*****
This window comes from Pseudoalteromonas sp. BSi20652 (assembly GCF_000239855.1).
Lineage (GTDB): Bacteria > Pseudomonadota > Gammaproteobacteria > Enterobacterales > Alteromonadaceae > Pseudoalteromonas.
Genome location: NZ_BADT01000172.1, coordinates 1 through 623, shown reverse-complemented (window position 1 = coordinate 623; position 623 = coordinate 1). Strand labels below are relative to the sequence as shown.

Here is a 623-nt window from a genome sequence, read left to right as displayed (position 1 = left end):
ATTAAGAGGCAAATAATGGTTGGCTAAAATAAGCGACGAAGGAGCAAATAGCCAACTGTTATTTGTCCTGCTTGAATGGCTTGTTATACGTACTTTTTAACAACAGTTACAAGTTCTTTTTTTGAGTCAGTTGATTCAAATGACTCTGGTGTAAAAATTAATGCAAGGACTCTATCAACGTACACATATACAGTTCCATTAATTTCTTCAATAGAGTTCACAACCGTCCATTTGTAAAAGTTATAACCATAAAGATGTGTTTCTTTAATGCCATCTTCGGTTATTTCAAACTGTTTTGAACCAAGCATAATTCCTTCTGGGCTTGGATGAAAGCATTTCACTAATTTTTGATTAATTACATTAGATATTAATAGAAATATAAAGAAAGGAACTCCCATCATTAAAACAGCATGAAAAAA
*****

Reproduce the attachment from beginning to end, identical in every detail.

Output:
This window comes from Pseudoalteromonas sp. BSi20652 (assembly GCF_000239855.1).
Lineage (GTDB): Bacteria > Pseudomonadota > Gammaproteobacteria > Enterobacterales > Alteromonadaceae > Pseudoalteromonas.
Genome location: NZ_BADT01000172.1, coordinates 1 through 623, shown reverse-complemented (window position 1 = coordinate 623; position 623 = coordinate 1). Strand labels below are relative to the sequence as shown.

Here is a 623-nt window from a genome sequence, read left to right as displayed (position 1 = left end):
ATTAAGAGGCAAATAATGGTTGGCTAAAATAAGCGACGAAGGAGCAAATAGCCAACTGTTATTTGTCCTGCTTGAATGGCTTGTTATACGTACTTTTTAACAACAGTTACAAGTTCTTTTTTTGAGTCAGTTGATTCAAATGACTCTGGTGTAAAAATTAATGCAAGGACTCTATCAACGTACACATATACAGTTCCATTAATTTCTTCAATAGAGTTCACAACCGTCCATTTGTAAAAGTTATAACCATAAAGATGTGTTTCTTTAATGCCATCTTCGGTTATTTCAAACTGTTTTGAACCAAGCATAATTCCTTCTGGGCTTGGATGAAAGCATTTCACTAATTTTTGATTAATTACATTAGATATTAATAGAAATATAAAGAAAGGAACTCCCATCATTAAAACAGCATGAAAAAA